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HONOLULU -- Research presented at the annual meeting of the Pediatric Academic Societies (PAS) shows that by starting flu vaccinations in August -- ahead of the start of the typical flu vaccination season -- healthcare providers could reach an additional 10.7 million children when these children are already in the doctor's office. The potential impact of early vaccination was underscored by another study that found that less than 20 percent of school-aged children between five and 18 years of age were vaccinated in their pediatricians' offices during the past influenza season. This study also showed that, on average, only about 40 percent of those children recommended to receive two doses of influenza vaccine actually received the second dose.
In February, the Centers for Disease Control and Prevention's (CDC) Advisory Committee on Immunization Practices (ACIP) voted to expand flu vaccination recommendations to include all children six months through 18 years of age. Previously, the recommendations were for vaccination of children from six months to 59 months of age. The new guidelines add approximately 30 million children to the recommended pediatric population to be vaccinated annually against influenza.
"MedImmune is committed to doing all it can to support the ACIP's expanded influenza vaccination recommendations and to work toward our common goal to vaccinate more children against the flu each year," said John Trizzino, vice president of vaccines. "The data presented at the PAS meeting highlight the need to use every possible opportunity to improve vaccination rates and compliance, including vaccinating children when they visit their healthcare providers for back-to-school check-ups and sports physicals. We are focused on delivering FluMist(R) (Influenza Virus Vaccine Live, Intranasal) into the marketplace this year beginning in August."
To examine the potential impact of early influenza vaccination, MedImmune researchers analyzed the Medical Expenditure Panel Survey (MEPS), a federally funded survey of families, individuals, and medical providers that collects data on health services utilized by Americans. They compared the number of children who had at least one healthcare provider visit between Oct. 1 and Dec. 31 (the traditional influenza vaccination period) to the number of children who had at least one visit between Aug. 1 and Dec. 31. The analysis found that by extending the flu vaccination season into August, an additional 6.6 million children would have vaccination opportunity during a well visit and 10.7 million children would have an opportunity to get a flu vaccine during an already-existing provider visit (well or sick).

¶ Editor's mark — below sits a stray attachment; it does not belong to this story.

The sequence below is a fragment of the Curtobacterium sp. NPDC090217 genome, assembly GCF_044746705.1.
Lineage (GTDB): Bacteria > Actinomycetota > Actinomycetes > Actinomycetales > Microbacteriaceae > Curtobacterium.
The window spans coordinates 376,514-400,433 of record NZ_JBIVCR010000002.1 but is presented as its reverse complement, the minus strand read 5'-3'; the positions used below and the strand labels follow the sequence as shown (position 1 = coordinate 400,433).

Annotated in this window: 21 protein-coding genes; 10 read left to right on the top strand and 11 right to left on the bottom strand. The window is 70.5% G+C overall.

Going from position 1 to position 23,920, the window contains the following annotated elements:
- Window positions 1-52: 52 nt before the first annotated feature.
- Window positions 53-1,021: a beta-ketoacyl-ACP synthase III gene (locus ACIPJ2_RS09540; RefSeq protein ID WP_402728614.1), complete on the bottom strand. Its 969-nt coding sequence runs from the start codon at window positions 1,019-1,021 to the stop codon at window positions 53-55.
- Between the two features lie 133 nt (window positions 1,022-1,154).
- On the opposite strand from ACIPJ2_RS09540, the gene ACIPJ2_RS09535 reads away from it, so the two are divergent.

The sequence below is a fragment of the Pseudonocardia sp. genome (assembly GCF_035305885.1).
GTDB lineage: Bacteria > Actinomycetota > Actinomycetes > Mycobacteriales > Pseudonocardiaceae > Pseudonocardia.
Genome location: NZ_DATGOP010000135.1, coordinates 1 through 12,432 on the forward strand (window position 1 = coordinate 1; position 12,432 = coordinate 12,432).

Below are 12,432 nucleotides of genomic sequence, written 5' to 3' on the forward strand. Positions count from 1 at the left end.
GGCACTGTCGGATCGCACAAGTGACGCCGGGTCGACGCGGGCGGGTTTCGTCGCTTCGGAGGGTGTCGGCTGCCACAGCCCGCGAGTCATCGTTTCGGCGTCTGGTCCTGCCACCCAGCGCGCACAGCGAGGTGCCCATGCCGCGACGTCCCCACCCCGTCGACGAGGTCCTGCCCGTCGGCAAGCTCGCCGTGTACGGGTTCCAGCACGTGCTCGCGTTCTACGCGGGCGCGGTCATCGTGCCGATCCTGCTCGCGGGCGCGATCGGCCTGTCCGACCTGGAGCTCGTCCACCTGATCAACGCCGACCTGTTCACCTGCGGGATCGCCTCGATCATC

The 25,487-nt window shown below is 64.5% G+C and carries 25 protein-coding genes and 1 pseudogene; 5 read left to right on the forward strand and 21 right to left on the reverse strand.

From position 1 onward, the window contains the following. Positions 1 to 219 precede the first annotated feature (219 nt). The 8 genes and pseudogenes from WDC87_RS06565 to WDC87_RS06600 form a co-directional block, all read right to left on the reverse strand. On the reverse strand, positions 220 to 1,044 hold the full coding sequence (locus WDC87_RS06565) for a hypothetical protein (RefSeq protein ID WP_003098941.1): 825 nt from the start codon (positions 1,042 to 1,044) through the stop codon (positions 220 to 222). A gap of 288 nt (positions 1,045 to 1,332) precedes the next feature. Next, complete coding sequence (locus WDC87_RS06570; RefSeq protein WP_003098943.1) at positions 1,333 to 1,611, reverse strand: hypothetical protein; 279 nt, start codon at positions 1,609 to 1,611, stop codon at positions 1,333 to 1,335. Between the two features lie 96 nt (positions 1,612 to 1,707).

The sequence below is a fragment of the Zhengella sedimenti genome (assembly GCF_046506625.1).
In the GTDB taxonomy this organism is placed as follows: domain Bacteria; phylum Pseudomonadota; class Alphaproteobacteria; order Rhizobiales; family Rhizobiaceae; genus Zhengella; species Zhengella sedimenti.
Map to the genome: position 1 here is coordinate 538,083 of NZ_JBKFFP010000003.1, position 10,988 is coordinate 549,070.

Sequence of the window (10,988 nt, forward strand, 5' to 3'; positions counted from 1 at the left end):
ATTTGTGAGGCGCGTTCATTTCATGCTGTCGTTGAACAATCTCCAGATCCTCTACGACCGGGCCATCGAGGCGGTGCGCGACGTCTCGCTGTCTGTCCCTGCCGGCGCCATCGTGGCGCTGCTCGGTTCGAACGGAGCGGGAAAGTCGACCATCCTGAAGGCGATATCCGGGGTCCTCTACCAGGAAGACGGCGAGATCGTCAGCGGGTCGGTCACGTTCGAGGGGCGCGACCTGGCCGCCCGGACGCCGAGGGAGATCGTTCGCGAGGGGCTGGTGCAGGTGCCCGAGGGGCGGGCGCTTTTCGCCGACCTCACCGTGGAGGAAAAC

Another study, presented by Praful U. Bhatt, MD, of Lock Haven, Pa., assessed influenza vaccination use in pediatricians' offices. Researchers selected a nationally representative sample of 44 pediatric practices in advance of the 2007-2008 influenza season. In these offices, the mean influenza vaccination rates were 37 percent in six to 23 month olds (1), 24 percent in 24 to 59 month olds, 19 percent in five to eight year olds, and 12 percent in nine to 17 year olds through February 29, 2008.
Additionally, the study looked at compliance with the recommendation that children younger than nine years of age who have not been previously vaccinated receive two doses of influenza vaccine at least four weeks apart. Compliance rates for receiving the second dose were 55 percent (six to 23 months) (1), 43 percent (24 to 59 months) and 25 percent (five to eight years of age).
The study also found that vaccination and compliance rates were higher in practices that administered influenza vaccine for more months during the vaccination season (starting earlier and ending later).